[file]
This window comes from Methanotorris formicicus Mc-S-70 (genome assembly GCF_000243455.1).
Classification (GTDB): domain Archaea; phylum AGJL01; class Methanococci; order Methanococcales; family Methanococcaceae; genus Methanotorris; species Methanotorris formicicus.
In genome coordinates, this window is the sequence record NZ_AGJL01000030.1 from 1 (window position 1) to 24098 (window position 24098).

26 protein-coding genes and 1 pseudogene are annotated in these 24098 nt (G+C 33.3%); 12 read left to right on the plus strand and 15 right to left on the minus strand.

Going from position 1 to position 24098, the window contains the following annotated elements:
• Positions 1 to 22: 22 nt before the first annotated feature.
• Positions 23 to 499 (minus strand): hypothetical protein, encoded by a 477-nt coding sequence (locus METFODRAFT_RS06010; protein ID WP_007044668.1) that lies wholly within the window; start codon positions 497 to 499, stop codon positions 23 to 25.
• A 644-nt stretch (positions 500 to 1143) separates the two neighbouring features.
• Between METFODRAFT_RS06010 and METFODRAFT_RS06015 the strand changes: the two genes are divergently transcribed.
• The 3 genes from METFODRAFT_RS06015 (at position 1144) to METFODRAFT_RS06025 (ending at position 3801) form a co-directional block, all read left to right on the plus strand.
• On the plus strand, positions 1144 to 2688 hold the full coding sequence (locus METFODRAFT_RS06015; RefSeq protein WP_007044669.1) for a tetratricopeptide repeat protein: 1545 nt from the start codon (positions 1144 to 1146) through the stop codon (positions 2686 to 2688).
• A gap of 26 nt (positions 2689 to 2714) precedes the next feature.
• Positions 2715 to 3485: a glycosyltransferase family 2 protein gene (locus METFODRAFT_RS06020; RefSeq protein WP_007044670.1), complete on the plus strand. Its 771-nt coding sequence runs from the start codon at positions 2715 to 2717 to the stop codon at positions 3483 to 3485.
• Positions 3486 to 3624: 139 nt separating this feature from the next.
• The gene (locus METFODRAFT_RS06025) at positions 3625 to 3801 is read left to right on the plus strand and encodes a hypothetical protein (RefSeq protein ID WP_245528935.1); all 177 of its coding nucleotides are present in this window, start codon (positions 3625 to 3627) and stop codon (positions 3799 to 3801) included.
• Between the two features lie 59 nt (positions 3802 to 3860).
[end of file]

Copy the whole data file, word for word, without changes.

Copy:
This window comes from Methanotorris formicicus Mc-S-70 (genome assembly GCF_000243455.1).
Classification (GTDB): domain Archaea; phylum AGJL01; class Methanococci; order Methanococcales; family Methanococcaceae; genus Methanotorris; species Methanotorris formicicus.
In genome coordinates, this window is the sequence record NZ_AGJL01000030.1 from 1 (window position 1) to 24098 (window position 24098).

26 protein-coding genes and 1 pseudogene are annotated in these 24098 nt (G+C 33.3%); 12 read left to right on the plus strand and 15 right to left on the minus strand.

Going from position 1 to position 24098, the window contains the following annotated elements:
• Positions 1 to 22: 22 nt before the first annotated feature.
• Positions 23 to 499 (minus strand): hypothetical protein, encoded by a 477-nt coding sequence (locus METFODRAFT_RS06010; protein ID WP_007044668.1) that lies wholly within the window; start codon positions 497 to 499, stop codon positions 23 to 25.
• A 644-nt stretch (positions 500 to 1143) separates the two neighbouring features.
• Between METFODRAFT_RS06010 and METFODRAFT_RS06015 the strand changes: the two genes are divergently transcribed.
• The 3 genes from METFODRAFT_RS06015 (at position 1144) to METFODRAFT_RS06025 (ending at position 3801) form a co-directional block, all read left to right on the plus strand.
• On the plus strand, positions 1144 to 2688 hold the full coding sequence (locus METFODRAFT_RS06015; RefSeq protein WP_007044669.1) for a tetratricopeptide repeat protein: 1545 nt from the start codon (positions 1144 to 1146) through the stop codon (positions 2686 to 2688).
• A gap of 26 nt (positions 2689 to 2714) precedes the next feature.
• Positions 2715 to 3485: a glycosyltransferase family 2 protein gene (locus METFODRAFT_RS06020; RefSeq protein WP_007044670.1), complete on the plus strand. Its 771-nt coding sequence runs from the start codon at positions 2715 to 2717 to the stop codon at positions 3483 to 3485.
• Positions 3486 to 3624: 139 nt separating this feature from the next.
• The gene (locus METFODRAFT_RS06025) at positions 3625 to 3801 is read left to right on the plus strand and encodes a hypothetical protein (RefSeq protein ID WP_245528935.1); all 177 of its coding nucleotides are present in this window, start codon (positions 3625 to 3627) and stop codon (positions 3799 to 3801) included.
• Between the two features lie 59 nt (positions 3802 to 3860).